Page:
Volume 6 Supplement 1
Interaction studies of Alzheimer's Cathepsin B protein with inhibitors in presence and absence of water
© Chitranshi et al; licensee Chemistry Central Ltd. 2014
Published: 11 March 2014
The accuracy of ligand-protein docking may be affected by the presence of water molecules on the surface of proteins. Water can form complex bridging networks and can play a critical role in dictating the binding mode of ligands. A recent analysis of high-resolution crystal structures of ligand-protein complexes revealed that 85% of the complexes had one or more water molecules bridging the interaction between ligand and protein. For predicting the binding modes and energies of protein-ligand interactions, molecular docking methods are commonly used. In order to obtain an accurate complex geometry and binding energy estimation, an appropriate method for calculating partial charges is essential. AutoDockTools software, widely used as interface for preparing input files, utilizes the either Gasteiger or Kollman partial charge calculation method for both protein and ligand charge calculations. However, it has already been reported that more accurate partial charge calculation and as a consequence, more accurate docking can be achieved by using quantum chemical methods. In common practice so far, the quantum chemical partial charges were applied to the ligands for docking calculations. The newly developed Mozyme function of MOPAC2009 allows fast partial charge calculation of proteins by quantum mechanical semi-empirical methods. Thus, in the current study, we use the semi-empirical quantum-mechanical partial charge calculations to investigate the interaction energies and polarization effects of the various components of the binding pocket on a set of Cathepsin B protein.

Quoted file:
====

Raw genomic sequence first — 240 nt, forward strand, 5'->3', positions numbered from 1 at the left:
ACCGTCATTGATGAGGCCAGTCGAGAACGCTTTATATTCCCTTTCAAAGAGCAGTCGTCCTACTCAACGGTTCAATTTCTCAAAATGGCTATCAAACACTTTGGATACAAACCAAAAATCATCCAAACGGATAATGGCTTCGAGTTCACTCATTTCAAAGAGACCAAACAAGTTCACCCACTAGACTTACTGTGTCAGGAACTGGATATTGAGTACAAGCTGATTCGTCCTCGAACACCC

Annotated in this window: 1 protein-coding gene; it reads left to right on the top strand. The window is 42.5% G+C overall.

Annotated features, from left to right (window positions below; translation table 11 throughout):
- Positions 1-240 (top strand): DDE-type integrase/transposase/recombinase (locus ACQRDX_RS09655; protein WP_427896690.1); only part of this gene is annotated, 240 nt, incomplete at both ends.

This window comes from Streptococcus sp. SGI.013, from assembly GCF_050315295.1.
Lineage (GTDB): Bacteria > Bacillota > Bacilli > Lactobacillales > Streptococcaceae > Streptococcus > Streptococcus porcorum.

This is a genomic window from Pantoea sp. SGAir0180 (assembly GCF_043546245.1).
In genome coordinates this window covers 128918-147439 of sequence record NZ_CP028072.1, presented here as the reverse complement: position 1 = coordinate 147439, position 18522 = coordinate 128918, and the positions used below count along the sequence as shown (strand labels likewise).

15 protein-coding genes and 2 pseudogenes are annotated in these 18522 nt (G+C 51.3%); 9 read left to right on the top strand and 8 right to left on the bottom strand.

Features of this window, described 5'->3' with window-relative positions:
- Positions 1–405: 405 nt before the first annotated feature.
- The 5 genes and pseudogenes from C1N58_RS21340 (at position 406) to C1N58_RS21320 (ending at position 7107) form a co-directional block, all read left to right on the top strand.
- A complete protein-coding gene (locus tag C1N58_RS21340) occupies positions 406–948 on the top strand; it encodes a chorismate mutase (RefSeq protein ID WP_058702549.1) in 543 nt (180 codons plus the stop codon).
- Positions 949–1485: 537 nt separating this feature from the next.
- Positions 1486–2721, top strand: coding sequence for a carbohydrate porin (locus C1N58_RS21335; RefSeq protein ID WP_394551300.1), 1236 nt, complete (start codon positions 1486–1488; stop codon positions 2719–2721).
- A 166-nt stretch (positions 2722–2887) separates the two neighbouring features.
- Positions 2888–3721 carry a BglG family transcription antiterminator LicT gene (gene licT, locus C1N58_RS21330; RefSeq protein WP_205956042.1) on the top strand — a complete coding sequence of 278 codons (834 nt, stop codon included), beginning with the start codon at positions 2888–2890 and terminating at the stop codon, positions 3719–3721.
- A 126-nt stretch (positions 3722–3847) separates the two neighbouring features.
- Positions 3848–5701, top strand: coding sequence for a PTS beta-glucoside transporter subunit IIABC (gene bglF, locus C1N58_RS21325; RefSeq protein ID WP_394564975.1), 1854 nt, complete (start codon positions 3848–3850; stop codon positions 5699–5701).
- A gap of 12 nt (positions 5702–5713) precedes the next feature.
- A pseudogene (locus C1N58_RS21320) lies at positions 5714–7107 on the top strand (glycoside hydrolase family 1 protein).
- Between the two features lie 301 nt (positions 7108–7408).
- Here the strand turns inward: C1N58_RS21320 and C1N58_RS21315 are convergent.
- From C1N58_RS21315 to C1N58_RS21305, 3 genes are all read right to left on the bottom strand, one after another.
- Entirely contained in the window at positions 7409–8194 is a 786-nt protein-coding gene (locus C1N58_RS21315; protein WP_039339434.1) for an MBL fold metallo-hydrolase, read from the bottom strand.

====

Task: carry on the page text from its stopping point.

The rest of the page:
Our findings indicate that the inclusion of water molecules in ligand-protein docking results in significant increases in docking accuracy when the use of quantum chemical partial charge assignment on both ligand and proteins for predicting the docking simulations.
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